Capturing history: Underwater explorer documents war time wreckage off Maui, Lanai
HONOLULU (HawaiiNewsNow) - An underwater explorer from Kailua just spent two weeks documenting submerged military wreckage off Maui and Lanai.
The photos he took will help scientists with their preservation planning.
Maritime archaeologist Dominic Bush studies submerged World War II aircraft and shipwrecks.
The Kailua native and East Carolina University PhD candidate and his research team just completed a fascinating survey near the Hawaiian Islands.
”Now we’re taking a little bit more of a zoomed-out approach,” Bush said. “So we’re doing lots of photo and video documentation of these sites.”
The sites are where the remains of fighter planes sit submerged on the ocean floor off the coasts of Maui and Lanai.
”I’ve been diving on airplane wrecks all throughout the Pacific. I would have to say the Helldiver here in Maalaea Bay is maybe one of the best preserved submerged plane wrecks in the entire world,” Bush recalled.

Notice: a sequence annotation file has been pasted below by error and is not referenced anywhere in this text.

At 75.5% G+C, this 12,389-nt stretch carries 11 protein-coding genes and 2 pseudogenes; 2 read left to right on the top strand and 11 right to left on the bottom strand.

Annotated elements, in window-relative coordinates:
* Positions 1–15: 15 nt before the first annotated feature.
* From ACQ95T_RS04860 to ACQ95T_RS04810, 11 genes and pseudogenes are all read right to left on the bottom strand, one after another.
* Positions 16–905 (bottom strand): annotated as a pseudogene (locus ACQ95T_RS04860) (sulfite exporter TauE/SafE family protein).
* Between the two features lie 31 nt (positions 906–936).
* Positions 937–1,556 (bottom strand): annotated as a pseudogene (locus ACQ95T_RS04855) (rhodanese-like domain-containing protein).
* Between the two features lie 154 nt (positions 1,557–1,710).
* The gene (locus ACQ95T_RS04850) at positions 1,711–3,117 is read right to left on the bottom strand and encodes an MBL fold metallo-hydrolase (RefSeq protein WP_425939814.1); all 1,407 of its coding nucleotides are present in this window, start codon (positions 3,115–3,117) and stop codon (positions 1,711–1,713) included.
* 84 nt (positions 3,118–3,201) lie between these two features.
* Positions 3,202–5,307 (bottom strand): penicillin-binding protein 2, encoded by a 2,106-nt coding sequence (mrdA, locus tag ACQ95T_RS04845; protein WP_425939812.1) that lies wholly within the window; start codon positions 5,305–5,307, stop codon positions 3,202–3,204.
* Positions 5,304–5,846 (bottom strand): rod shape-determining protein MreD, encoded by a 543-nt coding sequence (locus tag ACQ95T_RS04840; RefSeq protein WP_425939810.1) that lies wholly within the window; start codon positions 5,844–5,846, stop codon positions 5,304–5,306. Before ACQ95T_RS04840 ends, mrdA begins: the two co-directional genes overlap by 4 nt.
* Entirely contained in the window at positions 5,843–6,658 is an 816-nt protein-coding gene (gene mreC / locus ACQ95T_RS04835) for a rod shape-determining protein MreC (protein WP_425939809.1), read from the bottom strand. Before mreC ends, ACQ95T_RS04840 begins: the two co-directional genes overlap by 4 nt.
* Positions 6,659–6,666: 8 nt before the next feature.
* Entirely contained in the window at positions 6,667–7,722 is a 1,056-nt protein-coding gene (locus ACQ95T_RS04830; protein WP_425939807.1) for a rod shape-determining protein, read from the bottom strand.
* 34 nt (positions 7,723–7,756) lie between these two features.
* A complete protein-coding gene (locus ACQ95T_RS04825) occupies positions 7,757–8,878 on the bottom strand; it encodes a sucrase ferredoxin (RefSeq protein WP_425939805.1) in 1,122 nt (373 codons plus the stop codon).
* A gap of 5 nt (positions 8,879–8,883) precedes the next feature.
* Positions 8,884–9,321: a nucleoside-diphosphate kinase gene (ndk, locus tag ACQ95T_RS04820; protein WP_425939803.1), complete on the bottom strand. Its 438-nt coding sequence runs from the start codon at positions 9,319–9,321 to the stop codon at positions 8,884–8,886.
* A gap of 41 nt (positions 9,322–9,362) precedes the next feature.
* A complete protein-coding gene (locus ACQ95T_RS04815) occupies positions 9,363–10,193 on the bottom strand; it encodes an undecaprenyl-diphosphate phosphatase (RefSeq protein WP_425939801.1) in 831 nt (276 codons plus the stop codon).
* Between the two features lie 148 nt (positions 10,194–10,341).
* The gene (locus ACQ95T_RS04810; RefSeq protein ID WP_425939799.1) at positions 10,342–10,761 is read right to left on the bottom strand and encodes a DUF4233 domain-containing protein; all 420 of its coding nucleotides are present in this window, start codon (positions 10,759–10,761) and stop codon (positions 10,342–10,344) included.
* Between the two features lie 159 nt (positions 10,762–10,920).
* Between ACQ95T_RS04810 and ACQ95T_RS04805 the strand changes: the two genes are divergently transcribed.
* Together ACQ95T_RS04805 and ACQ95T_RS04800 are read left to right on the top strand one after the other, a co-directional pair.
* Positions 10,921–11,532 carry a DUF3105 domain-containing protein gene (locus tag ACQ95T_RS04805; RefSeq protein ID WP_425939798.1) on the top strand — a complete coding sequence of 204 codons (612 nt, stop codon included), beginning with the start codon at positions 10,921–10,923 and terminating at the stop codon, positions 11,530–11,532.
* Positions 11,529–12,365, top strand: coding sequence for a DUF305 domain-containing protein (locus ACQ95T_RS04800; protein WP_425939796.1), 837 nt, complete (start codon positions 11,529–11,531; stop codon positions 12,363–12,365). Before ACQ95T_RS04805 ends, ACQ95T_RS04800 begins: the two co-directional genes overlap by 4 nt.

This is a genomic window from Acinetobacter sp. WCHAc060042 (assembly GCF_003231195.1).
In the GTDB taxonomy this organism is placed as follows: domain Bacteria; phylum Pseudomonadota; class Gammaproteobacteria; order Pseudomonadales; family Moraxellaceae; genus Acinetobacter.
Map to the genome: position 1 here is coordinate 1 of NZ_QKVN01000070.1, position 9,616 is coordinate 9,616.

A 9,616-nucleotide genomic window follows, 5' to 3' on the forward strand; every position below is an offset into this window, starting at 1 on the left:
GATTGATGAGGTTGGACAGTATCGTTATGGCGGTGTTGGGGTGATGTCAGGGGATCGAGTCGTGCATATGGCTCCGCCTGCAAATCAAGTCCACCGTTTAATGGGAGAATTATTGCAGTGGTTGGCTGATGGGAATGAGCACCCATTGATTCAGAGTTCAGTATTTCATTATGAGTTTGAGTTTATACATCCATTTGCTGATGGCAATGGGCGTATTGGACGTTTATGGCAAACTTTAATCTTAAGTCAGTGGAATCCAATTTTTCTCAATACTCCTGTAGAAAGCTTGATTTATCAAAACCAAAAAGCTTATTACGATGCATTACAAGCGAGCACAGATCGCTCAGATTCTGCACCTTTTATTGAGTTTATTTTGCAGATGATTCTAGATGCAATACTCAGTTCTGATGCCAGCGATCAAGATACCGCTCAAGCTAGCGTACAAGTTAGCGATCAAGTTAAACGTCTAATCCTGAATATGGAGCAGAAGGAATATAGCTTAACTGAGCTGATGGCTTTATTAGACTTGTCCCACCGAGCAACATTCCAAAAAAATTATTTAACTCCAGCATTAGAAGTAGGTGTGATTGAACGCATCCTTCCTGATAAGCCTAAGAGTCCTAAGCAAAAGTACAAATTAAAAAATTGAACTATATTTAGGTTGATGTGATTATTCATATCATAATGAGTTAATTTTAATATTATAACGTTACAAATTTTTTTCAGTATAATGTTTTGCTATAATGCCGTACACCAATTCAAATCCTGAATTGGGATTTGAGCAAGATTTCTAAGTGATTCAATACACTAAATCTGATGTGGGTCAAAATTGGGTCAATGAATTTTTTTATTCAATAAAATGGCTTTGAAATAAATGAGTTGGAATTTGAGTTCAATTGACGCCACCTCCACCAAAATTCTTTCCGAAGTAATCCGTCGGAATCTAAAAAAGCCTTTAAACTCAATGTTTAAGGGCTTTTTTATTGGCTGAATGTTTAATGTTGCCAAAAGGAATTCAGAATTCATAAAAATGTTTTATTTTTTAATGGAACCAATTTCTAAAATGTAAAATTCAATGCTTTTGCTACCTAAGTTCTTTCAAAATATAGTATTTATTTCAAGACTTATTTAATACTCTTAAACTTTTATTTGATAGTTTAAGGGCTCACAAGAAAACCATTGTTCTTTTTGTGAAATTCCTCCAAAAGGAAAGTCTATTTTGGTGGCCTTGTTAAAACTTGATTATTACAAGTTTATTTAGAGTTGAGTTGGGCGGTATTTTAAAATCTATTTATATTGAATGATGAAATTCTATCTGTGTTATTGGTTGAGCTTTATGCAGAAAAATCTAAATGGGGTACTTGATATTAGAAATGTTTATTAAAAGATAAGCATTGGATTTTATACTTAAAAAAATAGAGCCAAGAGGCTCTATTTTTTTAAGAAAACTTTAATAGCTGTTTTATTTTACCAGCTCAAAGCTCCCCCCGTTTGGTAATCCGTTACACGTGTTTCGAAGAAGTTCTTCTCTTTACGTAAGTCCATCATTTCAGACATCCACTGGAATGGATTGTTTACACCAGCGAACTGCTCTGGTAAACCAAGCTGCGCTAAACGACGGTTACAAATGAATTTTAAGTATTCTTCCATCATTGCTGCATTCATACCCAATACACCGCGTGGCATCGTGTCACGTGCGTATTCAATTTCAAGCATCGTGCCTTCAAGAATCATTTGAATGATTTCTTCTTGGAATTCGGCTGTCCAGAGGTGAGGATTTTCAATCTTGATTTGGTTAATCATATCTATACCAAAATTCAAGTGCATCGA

The team also used a drone to capture aerial shots of a refueling ship the military scuttled on a reef in the 1940s. The flyover showed how much the vessel has deteriorated over the decades.
”Normally, we wouldn’t be able to get that imagery. But with the drone technology it’s really a useful way of getting things which are much higher than we are able to view,” Bush said.
He intends to use the photos and videos to make three-dimensional models of the wrecks as a point of reference for future studies.
”That will give site managers, archaeologists, state officials, and the public an idea of how are these sites changing and what can be done to better protect and preserve them for future generations.”
Education was an important aspect of the project that was funded by the National Geographic Society.
”A big thing we’ve done out here is connect with schools all around the country, all around the world and also here in Hawaii,” Bush said.
You don’t need to be a scuba diver to see the images.
Bush will also share his research with NOAA and Hawaii’s Historic Preservation Division.
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